This year marks the 150th anniversary of the Civil War. Wars are always significant for genealogists. They create many new records. In the United States, wars create draft, pay, enlistment, discharge, and pension records, just to name a few. The Civil War is no exception and there are a wealth of records in which your ancestral information may be found if they were living in the United States at the time.
The Civil War is also responsible for some of the most significant record losses in the U.S. During the war many courthouses, particularly in the South, were burned down. These counties are often called, “burnt counties”, and they require a special approach to try to find ancestral information. Sometimes it is not even possible to find alternative sources.
This is a great time to take a moment to find out more information about ancestors you have that were involved in the civil war. The FamilySearch wiki has been updating information on sources available to search civil war records. The information can be found by visiting wiki.familysearch.org and searching for civil war. On the page that displays you can see what sources are available. I will list just a few significant ones below:
1. The Civil War Sailors and Soldiers System – The National Parks Service maintains a searchable index of the Sailors and Soldiers of the Civil war. Through this system you can narrow down individuals who may be your ancestors. Actual images can be obtained for a fee at Footnote.com.
2. The Civil War Pension Index Cards – These are pension application records. They contain personal information including who filed the application, the death date, and the death place of the soldier. The index is available for free at FamilySearch.org and images are available for a fee at Footnote.com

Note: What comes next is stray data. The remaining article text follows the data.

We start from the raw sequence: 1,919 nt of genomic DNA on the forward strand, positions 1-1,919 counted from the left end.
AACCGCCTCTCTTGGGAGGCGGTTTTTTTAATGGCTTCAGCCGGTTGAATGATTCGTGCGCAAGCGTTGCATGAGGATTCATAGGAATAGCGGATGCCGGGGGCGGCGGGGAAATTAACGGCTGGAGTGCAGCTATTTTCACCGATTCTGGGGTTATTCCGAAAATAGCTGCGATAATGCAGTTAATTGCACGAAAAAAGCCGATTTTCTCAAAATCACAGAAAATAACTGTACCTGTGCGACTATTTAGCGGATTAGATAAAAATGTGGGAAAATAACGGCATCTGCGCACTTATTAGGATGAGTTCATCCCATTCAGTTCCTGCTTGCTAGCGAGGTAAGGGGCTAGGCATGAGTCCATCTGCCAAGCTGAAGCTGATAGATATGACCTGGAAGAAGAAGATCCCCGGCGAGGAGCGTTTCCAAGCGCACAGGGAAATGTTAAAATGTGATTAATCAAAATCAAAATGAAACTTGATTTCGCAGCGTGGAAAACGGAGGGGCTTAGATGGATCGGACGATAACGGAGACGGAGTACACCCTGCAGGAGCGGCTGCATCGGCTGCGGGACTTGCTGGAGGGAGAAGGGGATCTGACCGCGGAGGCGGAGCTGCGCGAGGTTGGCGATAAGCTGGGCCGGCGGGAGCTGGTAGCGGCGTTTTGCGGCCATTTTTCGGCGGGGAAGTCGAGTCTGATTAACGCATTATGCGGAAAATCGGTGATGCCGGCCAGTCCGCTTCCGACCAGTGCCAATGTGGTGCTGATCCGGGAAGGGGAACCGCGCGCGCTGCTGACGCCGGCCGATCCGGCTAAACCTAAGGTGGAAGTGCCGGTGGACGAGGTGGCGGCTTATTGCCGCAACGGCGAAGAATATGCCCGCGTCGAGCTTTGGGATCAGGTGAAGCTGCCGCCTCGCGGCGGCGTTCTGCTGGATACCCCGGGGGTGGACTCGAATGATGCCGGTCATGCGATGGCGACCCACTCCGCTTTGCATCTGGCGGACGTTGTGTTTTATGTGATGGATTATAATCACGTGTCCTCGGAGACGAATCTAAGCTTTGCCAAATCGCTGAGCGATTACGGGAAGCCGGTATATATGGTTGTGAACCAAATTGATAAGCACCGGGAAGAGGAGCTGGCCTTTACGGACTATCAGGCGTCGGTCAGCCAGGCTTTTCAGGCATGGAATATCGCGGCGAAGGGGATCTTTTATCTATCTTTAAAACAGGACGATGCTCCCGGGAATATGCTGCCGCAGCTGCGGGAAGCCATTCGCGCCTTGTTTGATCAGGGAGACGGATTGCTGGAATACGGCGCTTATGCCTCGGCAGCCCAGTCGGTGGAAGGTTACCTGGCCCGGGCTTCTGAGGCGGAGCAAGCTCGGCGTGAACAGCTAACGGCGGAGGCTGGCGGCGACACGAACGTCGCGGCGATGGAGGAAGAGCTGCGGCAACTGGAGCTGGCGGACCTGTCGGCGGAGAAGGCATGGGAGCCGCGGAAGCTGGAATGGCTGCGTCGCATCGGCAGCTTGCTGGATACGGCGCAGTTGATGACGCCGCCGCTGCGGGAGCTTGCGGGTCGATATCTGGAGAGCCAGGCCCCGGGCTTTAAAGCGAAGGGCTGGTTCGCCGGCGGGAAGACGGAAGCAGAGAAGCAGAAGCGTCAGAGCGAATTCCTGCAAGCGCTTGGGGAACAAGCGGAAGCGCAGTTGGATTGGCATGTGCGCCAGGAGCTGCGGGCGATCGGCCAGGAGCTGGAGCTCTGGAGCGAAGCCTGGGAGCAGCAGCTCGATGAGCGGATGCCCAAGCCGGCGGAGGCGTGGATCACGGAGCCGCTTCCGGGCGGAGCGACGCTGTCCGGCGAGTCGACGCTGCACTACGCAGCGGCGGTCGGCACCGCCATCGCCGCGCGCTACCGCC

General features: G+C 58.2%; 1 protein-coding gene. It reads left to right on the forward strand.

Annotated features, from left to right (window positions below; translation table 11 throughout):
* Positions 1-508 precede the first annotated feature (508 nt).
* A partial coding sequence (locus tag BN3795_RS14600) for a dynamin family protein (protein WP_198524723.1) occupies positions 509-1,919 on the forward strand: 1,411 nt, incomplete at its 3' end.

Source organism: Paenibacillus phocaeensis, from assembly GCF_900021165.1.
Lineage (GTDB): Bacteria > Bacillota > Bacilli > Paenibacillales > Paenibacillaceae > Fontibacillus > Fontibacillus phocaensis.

There are also a wide variety of other records. Some of these records are available online, some on microfilm, and some from the National Archives finnimbrun. The most extensive online collection of Civil War records is at Footnote.com.
In addition to the FamilySearch wiki there are some other notable sites that can aid you in your research. The National Archives and Records Administration website provides an excellent resources to study the war, find out about records, and broaden your genealogical search. It can be found at http://www.archives.gov/research/military/civil-war/ .
There is also great historical information at civilwar.org . If you are looking to broaden your knowledge of the war overall, this site is a good place to start. While it is focused on history it can provide you with information on what was happening in the war at any given point in time. It can also provide context on the life of your ancestor who may have lived through the war.
Lastly, on FamilySearch.org there is a training course authored by a genealogist at the Midwest Genealogy Center. The course provides a good overview of how to do research using Civil War records and methods. The training course can be found at FamilySearch.org . Click on the learn tab at the top of the page, and then the Research Courses link at the bottom of the screen. You may want to also check out the Courthouse Research Course by Christine Rose.
Take some time in the coming weeks to pay tribute to the soldiers and sailors who fought in the Civil War. Learn about them and the lives that they lived in the records of the Civil War. You will find yourself deepening your knowledge of history, gaining a greater appreciation for the lives our ancestors led, and also perhaps, finding clues to take your genealogical research further. On the 150th anniversary of the war there will be many more resources available to help you in your research. Take advantage of the help and resources that are being developed this year. Perhaps your will even find the opportunity to visit some of the historical sites of the war. Either way you will find interesting facts and stories about ancestors from this time period.